As is well known, Simon Wiesenthal has been the object of something approaching a cult since the 1960s. His skillful packaging of vengeance disguised as justice and his (often invented) adventures on the trail of euphoniously nicknamed Nazi supercriminals have made him a hero throughout the Western world. While he has had his detractors, including Israeli diplomats and intelligence operatives, Austrian chancellor Bruno Kreisky, and the Institute for Historical Review, their voices have been all but drowned out by a tidal wave of media acclaim. See note: 14 Within the Holocaust industry, a sizable Wiesenthal industry has long flourished: there are dozens of books by and about Wiesenthal, he has been depicted in numerous films, both documentary and fictional; and the Los Angeles foundation that pays for the use of his name has raked in tens of millions of dollars in contributions and government grants.
Nonetheless, there is compelling evidence that at least one of Wiesenthal's recent biographers had access to the documents that Wiesenthal composed in 1945. In Simon Wiesenthal: A Life in Search of Justice, Hella Pick discloses that Wiesenthal submitted a list of ninety-one names, dated May 25, 1945, to U.S. Army authorities at Mauthausen. Pick quotes virtually the entire text of Wiesenthal's covering letter — with the notable exception of its last sentence: “To furnish you with the personal data regarding my person, a brief curriculum vitae is attached.” In fact, while the author cites most of the heading, or introduction, to Wiesenthal's list, and quotes freely and accurately from various of its accusations, she makes no mention whatsoever of the curriculum vitae, which follows the cover letter and precedes the list of war criminals in the Cracow war crimes case file in which the 1945 documents are contained. See note: 15 Nor does the author refer to this document in any of the corresponding passages of her account of Wiesenthal's life under the Soviets, or during the rest of the war. See note: 16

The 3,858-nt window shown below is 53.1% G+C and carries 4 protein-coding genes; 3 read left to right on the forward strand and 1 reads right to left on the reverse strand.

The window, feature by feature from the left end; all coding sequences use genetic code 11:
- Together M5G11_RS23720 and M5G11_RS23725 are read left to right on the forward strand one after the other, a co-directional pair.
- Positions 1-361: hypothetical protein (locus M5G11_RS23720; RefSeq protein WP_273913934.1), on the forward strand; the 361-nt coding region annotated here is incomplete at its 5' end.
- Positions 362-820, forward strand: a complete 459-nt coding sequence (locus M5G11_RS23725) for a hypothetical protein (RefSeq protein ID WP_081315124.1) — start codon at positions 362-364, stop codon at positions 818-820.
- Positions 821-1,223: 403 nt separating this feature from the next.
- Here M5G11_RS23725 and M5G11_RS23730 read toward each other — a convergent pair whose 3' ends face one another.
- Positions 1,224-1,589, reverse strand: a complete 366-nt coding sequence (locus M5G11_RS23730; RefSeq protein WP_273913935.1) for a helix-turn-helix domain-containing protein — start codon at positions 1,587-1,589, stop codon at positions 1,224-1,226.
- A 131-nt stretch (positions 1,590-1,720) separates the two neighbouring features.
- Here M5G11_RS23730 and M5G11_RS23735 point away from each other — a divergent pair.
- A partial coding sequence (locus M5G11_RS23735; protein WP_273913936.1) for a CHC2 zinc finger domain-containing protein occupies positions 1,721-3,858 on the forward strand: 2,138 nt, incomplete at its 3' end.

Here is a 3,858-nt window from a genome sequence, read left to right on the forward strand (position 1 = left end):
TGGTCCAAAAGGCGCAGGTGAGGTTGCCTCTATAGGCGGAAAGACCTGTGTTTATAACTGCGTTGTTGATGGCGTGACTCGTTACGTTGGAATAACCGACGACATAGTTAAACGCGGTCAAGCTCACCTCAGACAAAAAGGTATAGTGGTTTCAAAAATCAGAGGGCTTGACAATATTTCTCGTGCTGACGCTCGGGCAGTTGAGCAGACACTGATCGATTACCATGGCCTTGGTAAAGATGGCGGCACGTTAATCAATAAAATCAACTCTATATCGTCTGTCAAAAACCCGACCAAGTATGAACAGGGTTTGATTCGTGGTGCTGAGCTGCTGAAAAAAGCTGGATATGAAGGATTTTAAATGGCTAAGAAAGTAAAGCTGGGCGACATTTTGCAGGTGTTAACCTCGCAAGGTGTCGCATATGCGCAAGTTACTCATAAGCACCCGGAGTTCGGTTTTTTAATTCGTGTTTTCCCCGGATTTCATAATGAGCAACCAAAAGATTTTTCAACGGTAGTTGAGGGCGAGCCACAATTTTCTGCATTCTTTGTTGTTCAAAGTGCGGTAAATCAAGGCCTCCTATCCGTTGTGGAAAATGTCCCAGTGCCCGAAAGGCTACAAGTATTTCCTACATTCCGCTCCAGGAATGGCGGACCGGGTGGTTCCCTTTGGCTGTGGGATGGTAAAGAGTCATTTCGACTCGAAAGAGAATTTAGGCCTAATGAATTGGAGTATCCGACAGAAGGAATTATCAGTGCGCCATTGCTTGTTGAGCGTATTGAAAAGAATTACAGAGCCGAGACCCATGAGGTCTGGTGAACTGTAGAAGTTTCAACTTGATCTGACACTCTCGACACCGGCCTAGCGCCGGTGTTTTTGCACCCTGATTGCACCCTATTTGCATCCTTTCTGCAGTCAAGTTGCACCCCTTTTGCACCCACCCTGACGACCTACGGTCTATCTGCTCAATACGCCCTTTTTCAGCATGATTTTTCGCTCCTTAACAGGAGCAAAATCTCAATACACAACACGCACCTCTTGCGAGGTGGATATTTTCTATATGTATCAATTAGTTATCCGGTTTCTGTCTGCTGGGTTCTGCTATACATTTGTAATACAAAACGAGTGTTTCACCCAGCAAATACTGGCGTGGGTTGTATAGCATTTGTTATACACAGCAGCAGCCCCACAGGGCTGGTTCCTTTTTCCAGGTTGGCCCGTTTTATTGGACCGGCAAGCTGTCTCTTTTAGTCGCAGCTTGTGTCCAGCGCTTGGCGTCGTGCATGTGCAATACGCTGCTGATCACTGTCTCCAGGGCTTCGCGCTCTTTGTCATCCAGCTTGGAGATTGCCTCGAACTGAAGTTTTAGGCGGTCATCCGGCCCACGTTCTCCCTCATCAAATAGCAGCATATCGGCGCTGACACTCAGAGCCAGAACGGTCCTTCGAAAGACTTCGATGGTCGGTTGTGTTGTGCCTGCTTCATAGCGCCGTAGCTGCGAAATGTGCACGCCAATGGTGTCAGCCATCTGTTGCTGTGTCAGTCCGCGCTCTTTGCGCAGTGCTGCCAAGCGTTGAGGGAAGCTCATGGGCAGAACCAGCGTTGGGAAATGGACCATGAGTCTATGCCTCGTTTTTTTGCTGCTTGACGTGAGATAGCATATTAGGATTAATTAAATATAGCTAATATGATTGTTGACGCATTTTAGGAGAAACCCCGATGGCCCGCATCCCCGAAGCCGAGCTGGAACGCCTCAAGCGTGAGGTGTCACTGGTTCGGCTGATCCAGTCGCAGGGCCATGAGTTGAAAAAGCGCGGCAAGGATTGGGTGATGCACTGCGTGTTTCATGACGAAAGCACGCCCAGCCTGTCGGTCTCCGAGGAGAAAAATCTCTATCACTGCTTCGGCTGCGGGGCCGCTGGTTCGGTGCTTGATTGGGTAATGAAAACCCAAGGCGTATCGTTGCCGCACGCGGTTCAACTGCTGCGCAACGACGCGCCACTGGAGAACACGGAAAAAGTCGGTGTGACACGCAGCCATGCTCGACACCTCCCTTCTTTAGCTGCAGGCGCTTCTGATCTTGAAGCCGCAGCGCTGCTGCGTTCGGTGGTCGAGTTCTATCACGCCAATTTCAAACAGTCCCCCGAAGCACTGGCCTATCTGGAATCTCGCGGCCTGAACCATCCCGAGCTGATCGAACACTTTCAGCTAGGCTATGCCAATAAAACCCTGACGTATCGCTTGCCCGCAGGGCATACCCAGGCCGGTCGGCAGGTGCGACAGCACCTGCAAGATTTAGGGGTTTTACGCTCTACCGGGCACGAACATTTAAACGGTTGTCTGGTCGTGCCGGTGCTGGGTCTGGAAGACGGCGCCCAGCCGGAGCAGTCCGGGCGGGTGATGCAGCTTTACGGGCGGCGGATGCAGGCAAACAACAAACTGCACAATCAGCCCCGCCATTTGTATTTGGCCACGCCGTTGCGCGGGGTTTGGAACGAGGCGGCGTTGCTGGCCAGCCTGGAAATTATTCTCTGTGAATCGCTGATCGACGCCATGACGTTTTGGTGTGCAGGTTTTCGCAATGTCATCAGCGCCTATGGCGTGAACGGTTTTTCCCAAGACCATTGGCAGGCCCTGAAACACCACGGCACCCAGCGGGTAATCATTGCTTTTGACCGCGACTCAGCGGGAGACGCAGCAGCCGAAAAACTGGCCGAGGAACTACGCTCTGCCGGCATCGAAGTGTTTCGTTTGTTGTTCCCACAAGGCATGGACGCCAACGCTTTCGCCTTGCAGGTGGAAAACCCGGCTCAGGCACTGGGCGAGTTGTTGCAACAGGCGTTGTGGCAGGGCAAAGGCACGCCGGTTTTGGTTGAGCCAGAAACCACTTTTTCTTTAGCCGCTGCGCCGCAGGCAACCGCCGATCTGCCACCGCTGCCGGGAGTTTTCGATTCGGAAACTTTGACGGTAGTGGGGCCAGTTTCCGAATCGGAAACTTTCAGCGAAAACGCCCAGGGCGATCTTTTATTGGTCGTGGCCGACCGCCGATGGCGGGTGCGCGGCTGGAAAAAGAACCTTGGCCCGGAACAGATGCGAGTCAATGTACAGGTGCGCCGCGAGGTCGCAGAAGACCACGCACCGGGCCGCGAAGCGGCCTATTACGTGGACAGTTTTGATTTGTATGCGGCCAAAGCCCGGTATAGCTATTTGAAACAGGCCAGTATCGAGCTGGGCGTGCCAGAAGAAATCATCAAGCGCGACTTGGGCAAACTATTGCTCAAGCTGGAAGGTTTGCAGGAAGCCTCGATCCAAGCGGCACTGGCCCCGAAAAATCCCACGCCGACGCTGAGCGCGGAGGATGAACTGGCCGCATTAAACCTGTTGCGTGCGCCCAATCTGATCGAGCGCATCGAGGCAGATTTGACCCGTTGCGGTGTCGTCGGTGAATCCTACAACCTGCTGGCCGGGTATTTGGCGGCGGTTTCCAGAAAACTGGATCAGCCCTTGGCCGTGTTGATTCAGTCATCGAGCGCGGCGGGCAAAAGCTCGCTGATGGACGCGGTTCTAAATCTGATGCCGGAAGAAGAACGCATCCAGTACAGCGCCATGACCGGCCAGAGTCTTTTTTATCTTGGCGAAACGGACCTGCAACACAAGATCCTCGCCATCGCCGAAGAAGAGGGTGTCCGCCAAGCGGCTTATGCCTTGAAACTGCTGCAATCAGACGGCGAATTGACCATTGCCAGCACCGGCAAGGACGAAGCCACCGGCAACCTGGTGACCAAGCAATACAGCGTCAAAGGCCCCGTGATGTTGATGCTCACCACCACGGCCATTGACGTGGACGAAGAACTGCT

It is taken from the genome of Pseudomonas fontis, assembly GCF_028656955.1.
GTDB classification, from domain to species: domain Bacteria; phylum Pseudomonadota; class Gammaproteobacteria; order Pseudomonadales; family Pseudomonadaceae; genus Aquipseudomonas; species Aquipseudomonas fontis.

While Hella Pick and other biographers may have suppressed the evidence of Wiesenthal's wartime collaboration and general duplicity revealed in the 1945 letter, list, and c.v., that is surely less important than the massive gullibility exhibited by Wiesenthal's vast audience of admirers throughout his long career. If Pick is audacious enough to quote, approvingly, Wiesenthal's claim that “My memory in those days was excellent” immediately after her account of his 1945 statements, See note: 17 doesn't such calculation accurately mirror the credulity, apathy, and sloth of the wider public? For nearly forty years now his unending “hunt” for one category of alleged criminal and his defiance of due process and historical accuracy have brought Wiesenthal the highest national honors that governments can bestow as well as the uncritical adulation of multitudes.
Wiesenthal's long life is reportedly nearing its end, leaving little hope for a thorough investigation and exposure of his actual past before his death. That should by no means preclude such an inquiry by a competent group of researchers in the years to come. Punching through the lacquered facade of the Wiesenthal myth to reveal the rot behind it would uncover at least some of the decay at work throughout Western society, past and present. And, even after Wiesenthal is gone, establishing his actual behavior during the war would likely bring the Nazi hunter's reputation down a rung or two, for facts are the nemesis of “memory.”
1. Memorandum from Supreme Headquarters Allied Expeditionary Forces. Subject: war crimes, 6 July 1945. Folder 000-50-59, Records of Headquarters U.S. Army Europe (USAEUR), War Crimes Branch, Record Group 338, National Archives at College Park, College Park, Maryland. A recent biography quotes Wiesenthal to the effect that he wrote the original documents in Polish the English versions held by the National Archives bear his name, and he has made no attempt to disavow authorship. See Hella Pick, Simon Wiesenthal: A Life in Search of Justice (Boston: Northeastern University Press, 1996), pp. 84-5.